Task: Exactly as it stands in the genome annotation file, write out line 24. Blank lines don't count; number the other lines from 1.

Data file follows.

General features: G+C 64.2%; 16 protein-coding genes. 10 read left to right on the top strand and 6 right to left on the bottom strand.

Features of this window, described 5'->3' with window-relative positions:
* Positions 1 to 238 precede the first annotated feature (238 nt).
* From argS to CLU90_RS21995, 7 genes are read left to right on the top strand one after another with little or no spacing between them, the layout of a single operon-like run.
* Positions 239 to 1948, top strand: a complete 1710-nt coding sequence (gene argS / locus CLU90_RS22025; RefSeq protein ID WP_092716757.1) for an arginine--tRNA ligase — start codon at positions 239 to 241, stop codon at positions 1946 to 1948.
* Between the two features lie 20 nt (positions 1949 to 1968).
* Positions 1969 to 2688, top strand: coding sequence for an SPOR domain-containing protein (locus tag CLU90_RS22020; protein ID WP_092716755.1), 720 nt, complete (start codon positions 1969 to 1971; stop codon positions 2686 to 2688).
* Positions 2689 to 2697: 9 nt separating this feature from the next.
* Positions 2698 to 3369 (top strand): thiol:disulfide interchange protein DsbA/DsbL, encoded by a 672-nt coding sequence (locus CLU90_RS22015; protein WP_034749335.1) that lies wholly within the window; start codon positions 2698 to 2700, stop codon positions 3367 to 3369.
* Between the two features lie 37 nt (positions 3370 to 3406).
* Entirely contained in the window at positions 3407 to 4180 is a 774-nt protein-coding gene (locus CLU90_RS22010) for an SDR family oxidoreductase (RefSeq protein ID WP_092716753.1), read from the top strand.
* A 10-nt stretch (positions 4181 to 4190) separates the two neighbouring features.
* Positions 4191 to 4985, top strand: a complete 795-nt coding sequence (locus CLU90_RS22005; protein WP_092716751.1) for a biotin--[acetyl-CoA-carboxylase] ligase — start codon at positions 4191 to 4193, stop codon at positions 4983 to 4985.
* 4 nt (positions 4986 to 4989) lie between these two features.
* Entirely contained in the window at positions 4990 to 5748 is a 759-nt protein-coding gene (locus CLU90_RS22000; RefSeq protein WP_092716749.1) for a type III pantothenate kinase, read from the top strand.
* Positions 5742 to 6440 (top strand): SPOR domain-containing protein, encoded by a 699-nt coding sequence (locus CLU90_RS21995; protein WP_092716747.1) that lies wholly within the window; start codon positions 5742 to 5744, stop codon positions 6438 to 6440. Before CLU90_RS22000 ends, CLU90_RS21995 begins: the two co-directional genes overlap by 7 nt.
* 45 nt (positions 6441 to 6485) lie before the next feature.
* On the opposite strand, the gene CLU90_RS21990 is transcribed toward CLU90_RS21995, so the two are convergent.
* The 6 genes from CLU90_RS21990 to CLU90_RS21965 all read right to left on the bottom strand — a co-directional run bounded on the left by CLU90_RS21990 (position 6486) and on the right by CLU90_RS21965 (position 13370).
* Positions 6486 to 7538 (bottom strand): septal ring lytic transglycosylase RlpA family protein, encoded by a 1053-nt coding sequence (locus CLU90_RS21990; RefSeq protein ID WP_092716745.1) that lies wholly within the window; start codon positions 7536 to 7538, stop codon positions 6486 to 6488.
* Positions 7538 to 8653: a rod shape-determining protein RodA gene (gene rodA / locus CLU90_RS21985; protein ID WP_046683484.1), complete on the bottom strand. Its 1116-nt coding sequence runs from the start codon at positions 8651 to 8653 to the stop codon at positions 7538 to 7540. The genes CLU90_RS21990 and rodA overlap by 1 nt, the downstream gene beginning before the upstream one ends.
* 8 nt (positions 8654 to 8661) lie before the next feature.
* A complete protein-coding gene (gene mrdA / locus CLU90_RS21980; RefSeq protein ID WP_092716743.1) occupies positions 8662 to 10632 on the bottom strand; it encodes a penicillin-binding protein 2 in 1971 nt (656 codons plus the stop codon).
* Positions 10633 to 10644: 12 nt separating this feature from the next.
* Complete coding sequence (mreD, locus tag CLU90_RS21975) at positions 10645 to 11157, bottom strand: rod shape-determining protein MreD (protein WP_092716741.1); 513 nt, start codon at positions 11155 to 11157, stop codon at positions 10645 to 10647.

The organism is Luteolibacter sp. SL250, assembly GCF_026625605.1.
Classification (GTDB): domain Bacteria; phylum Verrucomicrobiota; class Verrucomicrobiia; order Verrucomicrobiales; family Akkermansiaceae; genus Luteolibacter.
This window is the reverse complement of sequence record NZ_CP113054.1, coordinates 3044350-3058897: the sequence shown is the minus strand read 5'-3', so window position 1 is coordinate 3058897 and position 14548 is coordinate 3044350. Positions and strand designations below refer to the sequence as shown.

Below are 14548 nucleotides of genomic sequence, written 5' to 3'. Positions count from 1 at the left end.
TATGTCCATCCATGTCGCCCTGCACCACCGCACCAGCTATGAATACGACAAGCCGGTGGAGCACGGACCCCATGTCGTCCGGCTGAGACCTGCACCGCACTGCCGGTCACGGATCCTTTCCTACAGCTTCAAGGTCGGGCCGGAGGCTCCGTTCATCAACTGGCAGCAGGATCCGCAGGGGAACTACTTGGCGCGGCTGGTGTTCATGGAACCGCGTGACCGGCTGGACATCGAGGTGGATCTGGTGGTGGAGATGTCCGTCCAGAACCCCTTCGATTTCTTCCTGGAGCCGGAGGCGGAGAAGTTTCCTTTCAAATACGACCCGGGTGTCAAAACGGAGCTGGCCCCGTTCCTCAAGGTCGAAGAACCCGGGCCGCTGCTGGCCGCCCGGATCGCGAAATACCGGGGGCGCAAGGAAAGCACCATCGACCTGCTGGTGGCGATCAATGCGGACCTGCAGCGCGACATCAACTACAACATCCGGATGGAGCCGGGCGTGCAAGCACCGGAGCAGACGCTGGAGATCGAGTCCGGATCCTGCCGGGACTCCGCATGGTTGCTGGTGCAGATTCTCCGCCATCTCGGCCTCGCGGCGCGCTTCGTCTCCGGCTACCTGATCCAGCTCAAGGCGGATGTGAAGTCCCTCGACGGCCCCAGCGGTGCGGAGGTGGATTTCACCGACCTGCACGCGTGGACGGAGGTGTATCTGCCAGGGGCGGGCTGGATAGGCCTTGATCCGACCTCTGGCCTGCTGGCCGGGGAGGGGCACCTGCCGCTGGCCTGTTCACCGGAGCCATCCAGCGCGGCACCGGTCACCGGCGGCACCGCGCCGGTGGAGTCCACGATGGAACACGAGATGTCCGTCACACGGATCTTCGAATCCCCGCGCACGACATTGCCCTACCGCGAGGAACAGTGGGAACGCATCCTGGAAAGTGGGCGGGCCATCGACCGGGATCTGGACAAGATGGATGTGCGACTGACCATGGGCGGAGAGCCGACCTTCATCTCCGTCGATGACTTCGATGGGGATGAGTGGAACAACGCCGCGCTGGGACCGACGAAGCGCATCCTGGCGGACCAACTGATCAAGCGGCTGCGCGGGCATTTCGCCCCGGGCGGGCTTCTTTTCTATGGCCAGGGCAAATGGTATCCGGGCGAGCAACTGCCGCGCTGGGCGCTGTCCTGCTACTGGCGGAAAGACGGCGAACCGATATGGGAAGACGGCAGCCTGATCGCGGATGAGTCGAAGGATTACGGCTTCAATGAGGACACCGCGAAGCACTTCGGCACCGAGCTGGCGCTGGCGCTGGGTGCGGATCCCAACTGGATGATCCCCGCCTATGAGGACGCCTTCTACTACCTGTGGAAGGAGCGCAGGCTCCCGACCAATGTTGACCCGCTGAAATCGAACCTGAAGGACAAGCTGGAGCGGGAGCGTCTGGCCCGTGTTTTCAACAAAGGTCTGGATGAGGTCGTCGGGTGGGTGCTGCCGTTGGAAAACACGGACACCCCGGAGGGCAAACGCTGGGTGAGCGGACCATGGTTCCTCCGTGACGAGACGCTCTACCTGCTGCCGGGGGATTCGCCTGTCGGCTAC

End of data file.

* Positions 10633 to 10644: 12 nt separating this feature from the next.